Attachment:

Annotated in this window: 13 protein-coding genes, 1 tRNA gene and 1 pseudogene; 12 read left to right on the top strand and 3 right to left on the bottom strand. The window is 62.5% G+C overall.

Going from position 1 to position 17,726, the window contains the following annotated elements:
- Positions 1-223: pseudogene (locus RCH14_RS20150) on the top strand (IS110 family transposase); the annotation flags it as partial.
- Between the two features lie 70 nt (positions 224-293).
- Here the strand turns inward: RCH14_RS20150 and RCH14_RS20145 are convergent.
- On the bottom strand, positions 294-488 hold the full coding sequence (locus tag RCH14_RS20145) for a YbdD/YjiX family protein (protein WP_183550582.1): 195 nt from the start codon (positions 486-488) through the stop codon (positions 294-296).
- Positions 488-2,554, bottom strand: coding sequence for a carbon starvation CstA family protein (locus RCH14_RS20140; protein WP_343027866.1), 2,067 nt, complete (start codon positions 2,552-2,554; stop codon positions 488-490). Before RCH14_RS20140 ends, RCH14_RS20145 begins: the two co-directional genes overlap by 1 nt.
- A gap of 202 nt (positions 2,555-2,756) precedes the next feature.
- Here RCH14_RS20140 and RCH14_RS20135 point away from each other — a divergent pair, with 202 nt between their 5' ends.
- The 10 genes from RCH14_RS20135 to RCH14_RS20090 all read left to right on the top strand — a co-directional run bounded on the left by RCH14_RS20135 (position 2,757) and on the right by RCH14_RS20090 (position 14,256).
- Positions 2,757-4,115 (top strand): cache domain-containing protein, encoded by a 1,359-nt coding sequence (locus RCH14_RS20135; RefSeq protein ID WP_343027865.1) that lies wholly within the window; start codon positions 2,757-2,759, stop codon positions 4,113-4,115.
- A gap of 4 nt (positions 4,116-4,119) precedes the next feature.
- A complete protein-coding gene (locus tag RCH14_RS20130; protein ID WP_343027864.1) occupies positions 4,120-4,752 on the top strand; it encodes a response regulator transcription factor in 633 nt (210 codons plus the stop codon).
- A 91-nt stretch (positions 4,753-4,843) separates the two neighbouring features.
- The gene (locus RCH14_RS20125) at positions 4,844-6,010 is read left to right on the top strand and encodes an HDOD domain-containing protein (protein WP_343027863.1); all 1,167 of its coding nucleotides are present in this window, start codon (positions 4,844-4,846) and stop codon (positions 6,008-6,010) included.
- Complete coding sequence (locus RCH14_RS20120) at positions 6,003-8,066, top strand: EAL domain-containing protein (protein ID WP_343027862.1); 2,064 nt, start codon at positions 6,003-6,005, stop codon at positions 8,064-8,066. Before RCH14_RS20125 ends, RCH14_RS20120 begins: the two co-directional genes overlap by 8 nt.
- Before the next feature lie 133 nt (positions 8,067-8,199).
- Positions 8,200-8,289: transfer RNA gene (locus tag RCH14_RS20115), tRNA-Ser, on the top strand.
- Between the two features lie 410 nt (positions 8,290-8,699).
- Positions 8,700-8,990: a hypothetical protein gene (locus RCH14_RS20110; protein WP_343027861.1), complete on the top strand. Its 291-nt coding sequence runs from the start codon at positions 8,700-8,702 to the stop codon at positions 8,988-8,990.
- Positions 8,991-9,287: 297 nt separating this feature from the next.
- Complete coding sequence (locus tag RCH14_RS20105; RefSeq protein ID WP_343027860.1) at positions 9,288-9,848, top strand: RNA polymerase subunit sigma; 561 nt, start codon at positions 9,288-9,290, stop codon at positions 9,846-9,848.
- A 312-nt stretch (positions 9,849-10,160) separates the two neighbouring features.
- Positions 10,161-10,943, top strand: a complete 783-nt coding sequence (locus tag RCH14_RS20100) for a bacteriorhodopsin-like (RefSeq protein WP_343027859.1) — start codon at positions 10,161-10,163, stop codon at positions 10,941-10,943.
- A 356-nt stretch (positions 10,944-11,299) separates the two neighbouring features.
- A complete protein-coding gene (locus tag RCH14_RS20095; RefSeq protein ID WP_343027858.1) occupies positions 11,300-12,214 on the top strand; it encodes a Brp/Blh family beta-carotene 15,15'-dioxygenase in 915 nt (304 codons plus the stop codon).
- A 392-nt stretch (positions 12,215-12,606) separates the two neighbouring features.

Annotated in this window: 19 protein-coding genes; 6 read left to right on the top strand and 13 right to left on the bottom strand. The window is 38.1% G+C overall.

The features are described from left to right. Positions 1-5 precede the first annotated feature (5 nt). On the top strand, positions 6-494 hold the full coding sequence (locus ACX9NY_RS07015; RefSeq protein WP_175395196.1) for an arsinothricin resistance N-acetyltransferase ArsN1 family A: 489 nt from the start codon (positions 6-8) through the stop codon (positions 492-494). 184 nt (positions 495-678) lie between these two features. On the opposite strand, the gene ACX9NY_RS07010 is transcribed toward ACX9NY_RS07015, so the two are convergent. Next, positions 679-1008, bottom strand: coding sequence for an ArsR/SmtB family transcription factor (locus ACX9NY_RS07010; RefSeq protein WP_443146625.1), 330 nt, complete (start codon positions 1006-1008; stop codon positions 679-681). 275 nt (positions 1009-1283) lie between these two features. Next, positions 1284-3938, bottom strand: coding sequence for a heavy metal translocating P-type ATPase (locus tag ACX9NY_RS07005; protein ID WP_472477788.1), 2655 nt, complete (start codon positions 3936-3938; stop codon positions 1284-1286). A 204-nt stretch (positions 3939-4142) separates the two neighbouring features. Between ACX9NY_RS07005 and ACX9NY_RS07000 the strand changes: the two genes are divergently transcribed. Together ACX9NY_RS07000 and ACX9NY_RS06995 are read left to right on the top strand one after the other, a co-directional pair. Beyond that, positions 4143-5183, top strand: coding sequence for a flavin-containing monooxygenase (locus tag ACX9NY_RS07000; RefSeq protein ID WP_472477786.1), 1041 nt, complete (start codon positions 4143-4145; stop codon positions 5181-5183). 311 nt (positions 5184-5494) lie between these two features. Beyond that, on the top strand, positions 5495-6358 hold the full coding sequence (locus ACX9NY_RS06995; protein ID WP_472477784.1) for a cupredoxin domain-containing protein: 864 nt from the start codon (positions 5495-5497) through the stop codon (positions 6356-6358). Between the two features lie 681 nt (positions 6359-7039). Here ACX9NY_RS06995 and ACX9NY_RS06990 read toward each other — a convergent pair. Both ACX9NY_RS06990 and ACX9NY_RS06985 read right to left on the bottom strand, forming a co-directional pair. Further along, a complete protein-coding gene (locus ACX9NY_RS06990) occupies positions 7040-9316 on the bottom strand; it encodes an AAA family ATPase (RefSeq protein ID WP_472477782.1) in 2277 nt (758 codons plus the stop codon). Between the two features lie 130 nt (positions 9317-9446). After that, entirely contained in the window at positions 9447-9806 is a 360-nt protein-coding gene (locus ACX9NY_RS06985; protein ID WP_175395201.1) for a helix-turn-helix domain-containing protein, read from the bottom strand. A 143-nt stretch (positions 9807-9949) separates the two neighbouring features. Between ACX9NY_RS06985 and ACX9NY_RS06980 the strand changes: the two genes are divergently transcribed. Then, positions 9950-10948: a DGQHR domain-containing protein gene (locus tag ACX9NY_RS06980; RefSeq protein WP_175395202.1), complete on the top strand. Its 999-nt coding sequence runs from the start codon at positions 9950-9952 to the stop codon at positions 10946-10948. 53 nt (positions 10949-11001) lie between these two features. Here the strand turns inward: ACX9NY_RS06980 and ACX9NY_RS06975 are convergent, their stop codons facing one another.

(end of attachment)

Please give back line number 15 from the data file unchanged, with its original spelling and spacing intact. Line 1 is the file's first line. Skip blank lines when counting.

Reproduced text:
- The gene (locus RCH14_RS20125) at positions 4,844-6,010 is read left to right on the top strand and encodes an HDOD domain-containing protein (protein WP_343027863.1); all 1,167 of its coding nucleotides are present in this window, start codon (positions 4,844-4,846) and stop codon (positions 6,008-6,010) included.